Zucchini and potato tian
A rustic baked gratin of eggs, vegetables, cheese and more.
Here’s a French variation of Italian frittata and Persian eggah, the tian. You can also call it a gratin. The recipe is from one of my favorite cookbook authors, Elizabeth David, and I found it in her essay collection “Is There a Nutmeg in the House?” It’s a simple combination of eggs and vegetables, often flavored with cheese or garlic, then baked. You can substitute chard or spinach for the zukes, use the same measure of cooked rice instead of potatoes. Season as you like. It’s a rustic dish that you can adapt to the ingredients you have on hand. I like to serve this tian as the main dish at dinner, adding a leafy salad and a small cheese platter to round out the meal.
I bake tians in a Moroccan clay tagra, which you see pictured above – but an 8-inch baking pan works as well. I don’t peel the potatoes and zucchini because I prefer their flavor and appearance that way.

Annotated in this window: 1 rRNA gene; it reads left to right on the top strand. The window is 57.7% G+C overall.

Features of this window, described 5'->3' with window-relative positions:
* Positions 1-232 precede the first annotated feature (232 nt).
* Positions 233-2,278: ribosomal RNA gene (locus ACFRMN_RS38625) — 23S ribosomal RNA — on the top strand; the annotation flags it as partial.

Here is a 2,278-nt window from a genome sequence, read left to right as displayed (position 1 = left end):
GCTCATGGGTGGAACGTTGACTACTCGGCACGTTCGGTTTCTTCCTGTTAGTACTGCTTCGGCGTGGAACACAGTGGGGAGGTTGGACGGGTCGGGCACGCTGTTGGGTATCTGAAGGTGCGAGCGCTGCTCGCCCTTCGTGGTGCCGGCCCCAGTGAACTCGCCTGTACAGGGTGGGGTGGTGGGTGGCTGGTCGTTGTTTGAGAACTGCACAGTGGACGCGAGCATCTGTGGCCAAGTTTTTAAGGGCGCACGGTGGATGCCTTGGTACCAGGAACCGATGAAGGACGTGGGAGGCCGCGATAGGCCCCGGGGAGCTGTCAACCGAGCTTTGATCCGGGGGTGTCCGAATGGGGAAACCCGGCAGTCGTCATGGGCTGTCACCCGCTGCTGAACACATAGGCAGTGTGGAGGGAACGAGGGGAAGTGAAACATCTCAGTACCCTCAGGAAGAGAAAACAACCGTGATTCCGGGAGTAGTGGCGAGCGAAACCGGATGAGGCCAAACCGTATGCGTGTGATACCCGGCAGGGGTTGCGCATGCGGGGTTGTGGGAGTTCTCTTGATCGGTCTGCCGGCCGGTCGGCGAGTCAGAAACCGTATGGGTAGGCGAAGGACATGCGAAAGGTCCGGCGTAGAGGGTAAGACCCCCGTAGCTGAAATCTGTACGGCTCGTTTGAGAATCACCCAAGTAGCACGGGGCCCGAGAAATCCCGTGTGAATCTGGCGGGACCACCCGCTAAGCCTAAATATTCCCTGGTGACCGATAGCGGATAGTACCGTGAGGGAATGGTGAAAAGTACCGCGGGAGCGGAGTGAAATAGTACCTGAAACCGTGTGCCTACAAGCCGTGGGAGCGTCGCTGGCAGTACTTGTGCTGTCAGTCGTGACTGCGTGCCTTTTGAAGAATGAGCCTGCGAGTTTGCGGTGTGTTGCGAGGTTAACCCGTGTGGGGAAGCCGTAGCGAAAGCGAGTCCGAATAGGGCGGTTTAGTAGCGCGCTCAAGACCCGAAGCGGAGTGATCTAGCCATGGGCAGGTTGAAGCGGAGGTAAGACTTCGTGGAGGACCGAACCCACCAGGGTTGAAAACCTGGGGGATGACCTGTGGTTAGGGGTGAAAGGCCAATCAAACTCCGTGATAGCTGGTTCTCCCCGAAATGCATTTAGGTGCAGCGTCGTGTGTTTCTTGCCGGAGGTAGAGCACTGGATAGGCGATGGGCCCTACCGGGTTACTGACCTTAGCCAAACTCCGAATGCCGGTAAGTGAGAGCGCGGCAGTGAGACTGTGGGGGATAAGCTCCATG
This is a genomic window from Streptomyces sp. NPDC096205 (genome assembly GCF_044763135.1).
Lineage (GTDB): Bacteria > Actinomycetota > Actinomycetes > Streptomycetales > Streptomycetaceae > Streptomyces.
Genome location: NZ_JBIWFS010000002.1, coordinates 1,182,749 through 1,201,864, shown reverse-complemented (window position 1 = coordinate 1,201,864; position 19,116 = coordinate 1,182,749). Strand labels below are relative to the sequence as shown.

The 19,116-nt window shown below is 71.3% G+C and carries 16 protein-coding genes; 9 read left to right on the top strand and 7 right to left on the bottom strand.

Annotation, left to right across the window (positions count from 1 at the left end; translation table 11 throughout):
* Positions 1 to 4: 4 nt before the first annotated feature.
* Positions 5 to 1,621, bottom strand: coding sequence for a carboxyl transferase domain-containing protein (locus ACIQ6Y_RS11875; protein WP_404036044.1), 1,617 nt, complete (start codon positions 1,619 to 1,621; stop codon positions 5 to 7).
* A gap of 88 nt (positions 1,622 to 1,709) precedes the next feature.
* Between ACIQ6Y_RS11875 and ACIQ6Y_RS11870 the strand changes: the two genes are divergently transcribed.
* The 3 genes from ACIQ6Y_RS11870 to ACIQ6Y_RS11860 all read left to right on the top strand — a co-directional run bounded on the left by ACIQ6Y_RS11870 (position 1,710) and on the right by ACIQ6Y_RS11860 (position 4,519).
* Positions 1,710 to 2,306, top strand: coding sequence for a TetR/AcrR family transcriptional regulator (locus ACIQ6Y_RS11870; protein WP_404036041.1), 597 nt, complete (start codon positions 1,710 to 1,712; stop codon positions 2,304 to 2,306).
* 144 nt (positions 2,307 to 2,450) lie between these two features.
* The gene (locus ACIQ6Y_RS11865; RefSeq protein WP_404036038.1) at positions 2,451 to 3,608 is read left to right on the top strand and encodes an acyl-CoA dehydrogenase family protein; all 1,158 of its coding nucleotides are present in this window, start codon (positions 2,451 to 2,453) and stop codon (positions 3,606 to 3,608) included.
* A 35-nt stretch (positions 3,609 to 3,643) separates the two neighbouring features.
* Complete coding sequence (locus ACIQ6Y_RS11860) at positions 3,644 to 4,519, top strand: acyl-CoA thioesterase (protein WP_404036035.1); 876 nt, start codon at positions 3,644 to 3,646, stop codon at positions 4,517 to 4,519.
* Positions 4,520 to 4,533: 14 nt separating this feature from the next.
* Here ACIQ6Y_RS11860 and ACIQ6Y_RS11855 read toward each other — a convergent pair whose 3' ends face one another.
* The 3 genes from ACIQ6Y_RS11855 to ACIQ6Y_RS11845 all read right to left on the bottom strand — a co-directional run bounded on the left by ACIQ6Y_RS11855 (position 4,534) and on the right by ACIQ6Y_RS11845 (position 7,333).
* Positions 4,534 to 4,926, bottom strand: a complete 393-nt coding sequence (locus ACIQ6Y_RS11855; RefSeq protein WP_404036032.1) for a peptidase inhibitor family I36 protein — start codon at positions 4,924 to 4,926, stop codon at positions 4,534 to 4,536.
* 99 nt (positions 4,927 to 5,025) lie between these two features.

- 2 cups cubed, cooked potatoes, still hot
- 1 cup grated zucchini, still hot
- 3 tablespoons finely chopped parsley, chives or cilantro
- 4 tablespoons grated Parmesan or other dry, sharp cheese
- 2 cloves garlic, chopped fine
- 5 eggs
- 4 tablespoons olive oil
- Salt and pepper to taste
Heat oven to 300° F (150° C).
Pour 2 tablespoons of olive oil into the baking pan and add the hot potatoes, garlic, salt and pepper. Mix gently and place in the oven to stay warm while you prepare the zucchini.
Cook the grated zucchini in 2 tablespoons olive oil for 5 minutes, covered, in a skillet. Season to taste. Turn heat off, but keep skillet covered.
Raise oven heat to 375° F (190° C).
Beat the eggs until frothy, in a large bowl. Add the chopped parsley, cheese, more seasoning if desired, and zucchini. Gently stir in the warm potatoes.
Pour the mass into the baking pan immediately and sprinkle a little more olive oil over the top. Or dot with tiny dabs of butter, for luxury’s sake. Either way, put the tian in the oven right away, or the eggs will rise to the top and the dish will have two separate layers instead of being “integrated,” as Mrs. David says.
Bake the tian for 25-30 minutes.